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Perils of Policing Iraq

Mosul officer speaks candidly of his anxieties and fears as insurgents increasingly target the force.
By Sahar al-Haideri
When Qusay Muhammad Abbas goes to work, he looks as if he is about to rob a bank - his face covered in a black mask and a machinegun strapped to his shoulder.



But Abbas is no criminal. As an Iraqi policeman, he has to hide his identity to protect his life and that of his family, and needs to be well armed, since not a day goes by without a handful officers being killed or kidnapped.



Major General Joseph Peterson, who oversees the US army’s training programme for Iraqi policemen, says around 4000 of them have been killed - and 8000 wounded - over the last two years.



According to Peterson, 186,000 officers had been trained by October 2006, having passed through six police academies in Iraq and one in Jordan, which together turn out 3,500 graduates every ten weeks.



But critics maintain that the courses are too short and the quality of recruits poor. As a result, they say, the force performs badly, with officers often linked to militias and death squads suspected of hundreds of kidnappings and murders every month.



In Mosul, Abbas and his colleagues have set up a checkpoint in a residential area. They wear masks and flak jackets, and have their machine guns at the ready as they approach cars, in search of militants and weapons.



Abbas, 27, describes himself as a simple man who joined the force because he could not find another job. He said he was well aware of the risks, but “I'm a young man, just married and with many financial obligations”.



Abbas makes 402,000 Iraqi dinars per month plus a so-called danger allowance that brings his salary to 575.000 dinars, around 390 US dollars. Enough to risk his life? “ I’m very frank. I’ve no intention of getting involved in bloody battles unless I’m fired on,” he said.



Abbas leaves his home at seven in the morning in casual clothes and rushes to police headquarters, hoping no one will recognise him. Once at work, he

puts on his uniform, masks his face and goes out on patrol.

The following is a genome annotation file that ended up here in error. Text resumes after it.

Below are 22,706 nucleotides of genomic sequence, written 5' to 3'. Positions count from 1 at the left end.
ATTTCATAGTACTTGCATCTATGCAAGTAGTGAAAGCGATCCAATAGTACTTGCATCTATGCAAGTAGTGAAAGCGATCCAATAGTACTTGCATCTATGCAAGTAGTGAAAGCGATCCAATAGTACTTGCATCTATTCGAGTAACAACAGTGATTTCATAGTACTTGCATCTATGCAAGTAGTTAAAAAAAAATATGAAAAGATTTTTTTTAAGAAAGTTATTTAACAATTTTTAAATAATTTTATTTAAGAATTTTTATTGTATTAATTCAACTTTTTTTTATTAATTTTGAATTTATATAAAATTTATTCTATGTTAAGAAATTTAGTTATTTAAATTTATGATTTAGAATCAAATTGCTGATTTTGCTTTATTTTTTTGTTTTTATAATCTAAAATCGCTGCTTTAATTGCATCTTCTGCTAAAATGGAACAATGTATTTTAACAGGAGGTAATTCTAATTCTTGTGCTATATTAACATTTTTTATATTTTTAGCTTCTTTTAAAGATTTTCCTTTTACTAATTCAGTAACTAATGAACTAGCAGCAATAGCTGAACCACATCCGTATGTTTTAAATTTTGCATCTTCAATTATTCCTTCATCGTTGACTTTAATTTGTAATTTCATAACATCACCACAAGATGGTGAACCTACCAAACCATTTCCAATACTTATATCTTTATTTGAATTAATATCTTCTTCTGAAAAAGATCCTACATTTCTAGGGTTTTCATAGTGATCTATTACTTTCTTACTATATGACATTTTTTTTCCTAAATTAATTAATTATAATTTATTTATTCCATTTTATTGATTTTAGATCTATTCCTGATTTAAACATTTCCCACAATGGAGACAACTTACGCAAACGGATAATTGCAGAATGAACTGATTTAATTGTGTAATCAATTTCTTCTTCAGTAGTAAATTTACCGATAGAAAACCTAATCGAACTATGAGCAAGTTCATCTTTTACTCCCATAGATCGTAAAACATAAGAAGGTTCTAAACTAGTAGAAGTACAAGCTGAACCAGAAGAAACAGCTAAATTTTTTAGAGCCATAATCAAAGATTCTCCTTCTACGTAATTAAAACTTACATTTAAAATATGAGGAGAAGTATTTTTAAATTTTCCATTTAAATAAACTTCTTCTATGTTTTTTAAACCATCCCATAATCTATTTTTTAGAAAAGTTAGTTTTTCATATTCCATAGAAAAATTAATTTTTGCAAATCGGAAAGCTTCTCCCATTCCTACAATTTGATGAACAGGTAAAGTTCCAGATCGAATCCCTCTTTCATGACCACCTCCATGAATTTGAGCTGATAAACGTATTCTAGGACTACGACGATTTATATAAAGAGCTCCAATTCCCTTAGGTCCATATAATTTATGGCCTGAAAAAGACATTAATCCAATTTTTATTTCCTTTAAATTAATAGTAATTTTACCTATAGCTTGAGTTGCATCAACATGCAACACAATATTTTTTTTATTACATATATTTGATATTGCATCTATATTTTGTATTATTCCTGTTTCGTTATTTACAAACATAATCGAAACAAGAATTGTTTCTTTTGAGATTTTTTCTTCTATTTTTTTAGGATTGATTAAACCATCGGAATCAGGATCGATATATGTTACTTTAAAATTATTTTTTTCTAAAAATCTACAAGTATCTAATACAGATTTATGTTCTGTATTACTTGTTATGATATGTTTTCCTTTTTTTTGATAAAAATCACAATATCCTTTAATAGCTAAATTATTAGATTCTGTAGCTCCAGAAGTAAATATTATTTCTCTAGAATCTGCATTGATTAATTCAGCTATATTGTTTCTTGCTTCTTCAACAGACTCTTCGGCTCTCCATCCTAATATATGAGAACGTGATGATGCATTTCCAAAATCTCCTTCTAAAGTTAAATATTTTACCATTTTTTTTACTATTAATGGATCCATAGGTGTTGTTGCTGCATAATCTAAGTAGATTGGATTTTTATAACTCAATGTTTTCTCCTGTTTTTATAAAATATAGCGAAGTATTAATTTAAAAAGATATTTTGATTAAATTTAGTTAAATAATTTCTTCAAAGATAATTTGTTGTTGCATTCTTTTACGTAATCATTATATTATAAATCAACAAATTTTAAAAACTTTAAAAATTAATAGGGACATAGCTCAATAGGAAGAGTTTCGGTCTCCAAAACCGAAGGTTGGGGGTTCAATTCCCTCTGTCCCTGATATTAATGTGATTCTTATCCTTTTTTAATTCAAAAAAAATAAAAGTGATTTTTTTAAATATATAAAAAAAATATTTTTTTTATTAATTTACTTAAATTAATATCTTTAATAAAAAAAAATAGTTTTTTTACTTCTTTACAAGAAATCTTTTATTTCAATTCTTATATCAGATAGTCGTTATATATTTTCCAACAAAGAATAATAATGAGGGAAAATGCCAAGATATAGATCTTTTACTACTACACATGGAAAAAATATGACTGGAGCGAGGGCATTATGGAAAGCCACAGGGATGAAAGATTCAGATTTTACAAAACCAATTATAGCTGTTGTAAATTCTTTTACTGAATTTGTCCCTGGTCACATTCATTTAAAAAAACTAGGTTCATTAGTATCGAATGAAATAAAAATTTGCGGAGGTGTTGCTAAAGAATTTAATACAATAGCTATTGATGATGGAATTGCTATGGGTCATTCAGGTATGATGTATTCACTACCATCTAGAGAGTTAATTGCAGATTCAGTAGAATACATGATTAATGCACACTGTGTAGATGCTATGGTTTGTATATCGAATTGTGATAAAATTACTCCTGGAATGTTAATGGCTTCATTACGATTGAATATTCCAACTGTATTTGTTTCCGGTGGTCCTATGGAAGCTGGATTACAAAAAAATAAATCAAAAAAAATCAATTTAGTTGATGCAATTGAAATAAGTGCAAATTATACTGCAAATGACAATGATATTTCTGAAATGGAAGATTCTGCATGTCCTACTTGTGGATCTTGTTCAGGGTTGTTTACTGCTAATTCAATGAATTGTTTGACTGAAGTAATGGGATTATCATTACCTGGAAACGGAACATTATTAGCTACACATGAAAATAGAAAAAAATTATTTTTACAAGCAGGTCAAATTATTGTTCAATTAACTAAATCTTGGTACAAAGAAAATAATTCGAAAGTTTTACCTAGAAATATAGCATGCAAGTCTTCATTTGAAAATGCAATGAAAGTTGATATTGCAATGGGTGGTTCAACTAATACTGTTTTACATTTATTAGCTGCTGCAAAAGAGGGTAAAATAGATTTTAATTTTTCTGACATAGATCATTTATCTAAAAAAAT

The threats he faces as soon as he leaves the police compound are multiple: car bombs, roadside bombs and gunfights with insurgents who often roam the streets of Mosul. Recently, an unidentified assailant threw a hand grenade at a police patrol in the Abi Tamam neighbourhood, killing several officers.



Sometimes, Abbas says he despairs of his job, “How will we be able to protect others if we are unable to protect ourselves?” That he as a policeman has to hide his face while some insurgents have no such concerns seems to him to be something of a paradox. “We stand here and check cars but any moment a roadside bomb or a car bomb can go off and separate heads from bodies, maybe those of our colleagues. This makes us feel death is very close to us,” he went on.



Whenever his family hears the sound of an explosion, he says they start to worry and he has to call them, “They get very tense until I return home. But we can’t go home every day.”



When he’s back with his family, he finds it hard to forget about his work, as the terrible security situation is constantly discussed.



Abbas, a computer science graduate, tried to work in other fields but to no avail. After completing his education in the summer of 2003, a few months after the fall of the former regime, he was unemployed for several months before being offered a job in a government department, at 60 US dollars per month.



But not long after he took the post, he was made redundant. “I walked every day until my feet got tired to find a new job, with the government or in the private sector,” he said, finally giving up and joining the police.



“I was a normal citizen when I was jobless. Now I have a job but I'm a target."



But officers are not just wary of insurgents, they also suspect each other of siding with them. "I’m fearful of the colleague standing next to me when we are out on patrol because he might be a terrorist,” continued Abbas.



Policemen have good reason to be worried because they’ve been infiltrated by people who pass on the names, addresses and working hours of officers to militant groups.



Abbas tries to conceal his fear from his family, but he says can’t stop them worrying, “Every time my wife or my mother hear one of my colleagues has been killed, they ask me to quit.”



Quitting, though, is not an option, as he does not know how else he could feed his family. Abbas’ father is dead; he has three brothers who are still in school; and his wife is six month pregnant. Whenever he goes off to work, he says he wonders whether he will live to see his baby.



Sahar Al-Haideri is an IWPR contributor in Mosul.





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